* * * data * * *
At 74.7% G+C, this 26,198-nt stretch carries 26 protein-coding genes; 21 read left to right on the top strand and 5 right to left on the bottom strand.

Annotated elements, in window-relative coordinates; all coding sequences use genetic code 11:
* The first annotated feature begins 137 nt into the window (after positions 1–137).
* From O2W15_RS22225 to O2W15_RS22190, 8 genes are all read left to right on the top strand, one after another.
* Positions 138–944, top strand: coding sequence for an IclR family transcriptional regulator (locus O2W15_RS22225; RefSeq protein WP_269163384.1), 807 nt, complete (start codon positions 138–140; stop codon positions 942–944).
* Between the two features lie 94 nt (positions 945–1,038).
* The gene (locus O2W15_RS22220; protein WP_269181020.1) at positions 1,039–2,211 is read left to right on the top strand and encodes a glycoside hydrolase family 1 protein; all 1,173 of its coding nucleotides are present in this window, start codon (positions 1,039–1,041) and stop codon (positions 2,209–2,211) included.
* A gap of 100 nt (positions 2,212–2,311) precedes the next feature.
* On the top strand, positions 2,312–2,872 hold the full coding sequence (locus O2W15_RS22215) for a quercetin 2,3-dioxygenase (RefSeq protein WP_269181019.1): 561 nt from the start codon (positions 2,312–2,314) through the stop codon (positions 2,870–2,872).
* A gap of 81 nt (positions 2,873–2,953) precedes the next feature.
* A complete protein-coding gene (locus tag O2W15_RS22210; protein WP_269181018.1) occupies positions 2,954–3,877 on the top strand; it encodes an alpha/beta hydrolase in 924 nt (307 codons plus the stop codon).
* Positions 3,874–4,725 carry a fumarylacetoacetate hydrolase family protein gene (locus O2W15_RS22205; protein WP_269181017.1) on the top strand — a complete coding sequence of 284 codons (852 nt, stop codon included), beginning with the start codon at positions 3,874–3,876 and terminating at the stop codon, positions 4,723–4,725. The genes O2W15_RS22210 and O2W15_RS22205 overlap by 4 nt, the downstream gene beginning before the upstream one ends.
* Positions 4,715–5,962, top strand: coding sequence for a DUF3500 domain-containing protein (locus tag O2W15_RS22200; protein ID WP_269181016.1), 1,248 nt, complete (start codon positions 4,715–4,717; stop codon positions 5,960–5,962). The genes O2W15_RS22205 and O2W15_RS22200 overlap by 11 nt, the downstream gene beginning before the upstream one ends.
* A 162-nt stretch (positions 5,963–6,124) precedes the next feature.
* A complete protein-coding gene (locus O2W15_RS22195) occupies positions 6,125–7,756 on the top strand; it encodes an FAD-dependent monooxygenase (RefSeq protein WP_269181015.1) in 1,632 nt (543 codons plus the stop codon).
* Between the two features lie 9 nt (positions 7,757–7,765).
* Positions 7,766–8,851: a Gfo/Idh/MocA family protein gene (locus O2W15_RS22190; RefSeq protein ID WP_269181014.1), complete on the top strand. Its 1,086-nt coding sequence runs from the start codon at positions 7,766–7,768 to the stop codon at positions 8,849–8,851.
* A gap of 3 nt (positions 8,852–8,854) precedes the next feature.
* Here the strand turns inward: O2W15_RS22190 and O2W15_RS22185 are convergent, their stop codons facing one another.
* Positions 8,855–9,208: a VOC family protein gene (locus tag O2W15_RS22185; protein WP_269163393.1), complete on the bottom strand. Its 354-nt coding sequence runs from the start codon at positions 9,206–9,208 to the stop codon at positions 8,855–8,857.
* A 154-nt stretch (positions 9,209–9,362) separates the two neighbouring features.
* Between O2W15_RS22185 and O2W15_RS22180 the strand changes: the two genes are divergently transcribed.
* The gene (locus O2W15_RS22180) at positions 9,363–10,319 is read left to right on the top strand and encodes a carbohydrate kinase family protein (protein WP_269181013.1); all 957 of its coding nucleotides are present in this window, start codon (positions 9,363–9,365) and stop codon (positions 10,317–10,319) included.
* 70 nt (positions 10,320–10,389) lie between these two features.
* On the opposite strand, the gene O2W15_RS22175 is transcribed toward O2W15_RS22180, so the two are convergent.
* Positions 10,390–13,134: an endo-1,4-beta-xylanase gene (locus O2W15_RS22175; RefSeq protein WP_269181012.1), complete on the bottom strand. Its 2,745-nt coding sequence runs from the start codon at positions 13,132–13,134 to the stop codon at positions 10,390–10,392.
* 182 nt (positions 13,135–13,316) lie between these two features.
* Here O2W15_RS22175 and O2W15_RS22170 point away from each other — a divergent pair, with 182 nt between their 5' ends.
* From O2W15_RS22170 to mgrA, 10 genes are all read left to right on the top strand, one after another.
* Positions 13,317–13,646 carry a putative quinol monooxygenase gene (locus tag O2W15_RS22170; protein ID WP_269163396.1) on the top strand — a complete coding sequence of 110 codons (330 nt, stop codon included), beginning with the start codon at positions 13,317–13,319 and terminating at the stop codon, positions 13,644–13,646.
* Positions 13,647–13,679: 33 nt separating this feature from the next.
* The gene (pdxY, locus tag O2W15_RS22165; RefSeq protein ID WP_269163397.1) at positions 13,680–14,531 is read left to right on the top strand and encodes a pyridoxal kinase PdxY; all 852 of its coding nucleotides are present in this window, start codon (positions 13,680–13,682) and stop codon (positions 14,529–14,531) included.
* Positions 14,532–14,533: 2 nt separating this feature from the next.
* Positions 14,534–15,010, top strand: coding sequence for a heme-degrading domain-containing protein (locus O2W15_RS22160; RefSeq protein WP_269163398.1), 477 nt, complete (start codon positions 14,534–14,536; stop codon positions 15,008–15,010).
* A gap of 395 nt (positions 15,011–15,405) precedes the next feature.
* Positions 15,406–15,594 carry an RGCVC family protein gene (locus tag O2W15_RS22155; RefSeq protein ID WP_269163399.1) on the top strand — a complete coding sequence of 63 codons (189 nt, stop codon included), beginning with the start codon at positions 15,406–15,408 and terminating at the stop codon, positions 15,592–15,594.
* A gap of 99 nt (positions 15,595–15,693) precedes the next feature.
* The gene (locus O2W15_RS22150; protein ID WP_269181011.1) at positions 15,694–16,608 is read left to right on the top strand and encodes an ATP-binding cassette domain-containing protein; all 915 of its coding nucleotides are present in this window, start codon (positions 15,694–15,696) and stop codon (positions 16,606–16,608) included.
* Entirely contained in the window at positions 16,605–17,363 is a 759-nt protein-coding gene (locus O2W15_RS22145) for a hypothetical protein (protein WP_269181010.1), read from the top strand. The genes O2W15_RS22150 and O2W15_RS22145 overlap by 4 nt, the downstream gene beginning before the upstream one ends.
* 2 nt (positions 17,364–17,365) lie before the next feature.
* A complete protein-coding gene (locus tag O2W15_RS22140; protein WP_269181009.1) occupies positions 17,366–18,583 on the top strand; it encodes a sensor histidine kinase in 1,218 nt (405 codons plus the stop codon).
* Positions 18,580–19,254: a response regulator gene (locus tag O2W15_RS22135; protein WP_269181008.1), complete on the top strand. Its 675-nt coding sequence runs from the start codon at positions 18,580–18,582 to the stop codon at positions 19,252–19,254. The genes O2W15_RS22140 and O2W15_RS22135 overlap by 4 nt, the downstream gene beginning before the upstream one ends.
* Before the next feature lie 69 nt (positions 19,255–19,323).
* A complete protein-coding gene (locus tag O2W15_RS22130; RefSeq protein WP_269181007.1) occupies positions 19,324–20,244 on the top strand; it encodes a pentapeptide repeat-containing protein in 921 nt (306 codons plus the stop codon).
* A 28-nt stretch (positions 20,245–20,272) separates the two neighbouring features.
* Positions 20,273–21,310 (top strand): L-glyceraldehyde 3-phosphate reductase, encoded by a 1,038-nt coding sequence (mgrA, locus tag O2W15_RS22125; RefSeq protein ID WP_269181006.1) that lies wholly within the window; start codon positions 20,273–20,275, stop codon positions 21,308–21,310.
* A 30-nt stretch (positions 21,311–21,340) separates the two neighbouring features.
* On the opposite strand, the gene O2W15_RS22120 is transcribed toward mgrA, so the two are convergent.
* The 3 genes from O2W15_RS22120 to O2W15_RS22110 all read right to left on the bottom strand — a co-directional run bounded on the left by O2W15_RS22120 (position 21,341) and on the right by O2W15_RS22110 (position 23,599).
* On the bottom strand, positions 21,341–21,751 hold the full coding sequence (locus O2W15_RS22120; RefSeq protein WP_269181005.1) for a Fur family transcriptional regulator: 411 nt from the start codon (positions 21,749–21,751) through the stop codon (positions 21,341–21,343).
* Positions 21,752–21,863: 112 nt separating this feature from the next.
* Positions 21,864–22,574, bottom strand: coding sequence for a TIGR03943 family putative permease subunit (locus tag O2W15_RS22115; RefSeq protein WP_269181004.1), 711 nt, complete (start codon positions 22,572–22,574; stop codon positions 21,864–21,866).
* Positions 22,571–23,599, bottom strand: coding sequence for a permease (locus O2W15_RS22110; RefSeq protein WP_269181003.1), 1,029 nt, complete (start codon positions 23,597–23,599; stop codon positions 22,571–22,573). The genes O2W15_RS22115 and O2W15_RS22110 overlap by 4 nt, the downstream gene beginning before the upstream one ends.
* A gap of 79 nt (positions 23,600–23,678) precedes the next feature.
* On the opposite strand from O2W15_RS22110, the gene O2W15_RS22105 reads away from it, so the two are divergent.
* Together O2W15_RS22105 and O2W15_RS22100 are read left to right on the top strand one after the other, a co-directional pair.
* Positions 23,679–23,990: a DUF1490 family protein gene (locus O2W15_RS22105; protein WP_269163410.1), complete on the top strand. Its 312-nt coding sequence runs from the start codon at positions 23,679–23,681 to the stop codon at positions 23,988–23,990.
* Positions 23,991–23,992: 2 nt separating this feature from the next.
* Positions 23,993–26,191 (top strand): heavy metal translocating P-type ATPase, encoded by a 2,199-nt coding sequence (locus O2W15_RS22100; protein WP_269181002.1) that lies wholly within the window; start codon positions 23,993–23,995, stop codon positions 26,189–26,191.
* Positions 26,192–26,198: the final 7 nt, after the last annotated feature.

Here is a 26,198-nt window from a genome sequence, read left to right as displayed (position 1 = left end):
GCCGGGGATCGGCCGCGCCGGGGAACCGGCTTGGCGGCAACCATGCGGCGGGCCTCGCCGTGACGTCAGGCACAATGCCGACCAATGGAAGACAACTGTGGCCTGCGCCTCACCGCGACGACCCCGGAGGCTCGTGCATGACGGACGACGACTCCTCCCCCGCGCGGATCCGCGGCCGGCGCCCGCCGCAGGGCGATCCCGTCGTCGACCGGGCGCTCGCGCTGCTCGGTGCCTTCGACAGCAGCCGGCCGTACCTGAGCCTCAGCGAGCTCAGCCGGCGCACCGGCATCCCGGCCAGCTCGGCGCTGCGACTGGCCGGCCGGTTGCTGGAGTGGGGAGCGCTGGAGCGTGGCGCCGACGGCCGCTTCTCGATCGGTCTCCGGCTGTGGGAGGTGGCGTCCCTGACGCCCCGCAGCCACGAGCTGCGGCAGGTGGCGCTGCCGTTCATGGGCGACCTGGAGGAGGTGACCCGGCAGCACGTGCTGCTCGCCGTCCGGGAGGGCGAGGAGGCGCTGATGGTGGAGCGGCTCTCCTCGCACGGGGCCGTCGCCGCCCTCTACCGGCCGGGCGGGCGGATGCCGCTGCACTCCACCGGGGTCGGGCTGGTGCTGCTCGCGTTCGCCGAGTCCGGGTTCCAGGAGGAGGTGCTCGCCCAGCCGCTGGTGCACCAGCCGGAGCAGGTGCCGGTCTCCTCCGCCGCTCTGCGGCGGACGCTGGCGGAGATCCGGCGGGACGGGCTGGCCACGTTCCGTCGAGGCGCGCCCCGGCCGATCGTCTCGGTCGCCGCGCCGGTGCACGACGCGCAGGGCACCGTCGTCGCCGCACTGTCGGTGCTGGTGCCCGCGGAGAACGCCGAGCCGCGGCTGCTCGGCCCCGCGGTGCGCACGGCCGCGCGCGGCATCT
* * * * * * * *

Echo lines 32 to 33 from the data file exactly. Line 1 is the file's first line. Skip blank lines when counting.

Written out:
* The gene (pdxY, locus tag O2W15_RS22165; RefSeq protein ID WP_269163397.1) at positions 13,680–14,531 is read left to right on the top strand and encodes a pyridoxal kinase PdxY; all 852 of its coding nucleotides are present in this window, start codon (positions 13,680–13,682) and stop codon (positions 14,529–14,531) included.
* Positions 14,532–14,533: 2 nt separating this feature from the next.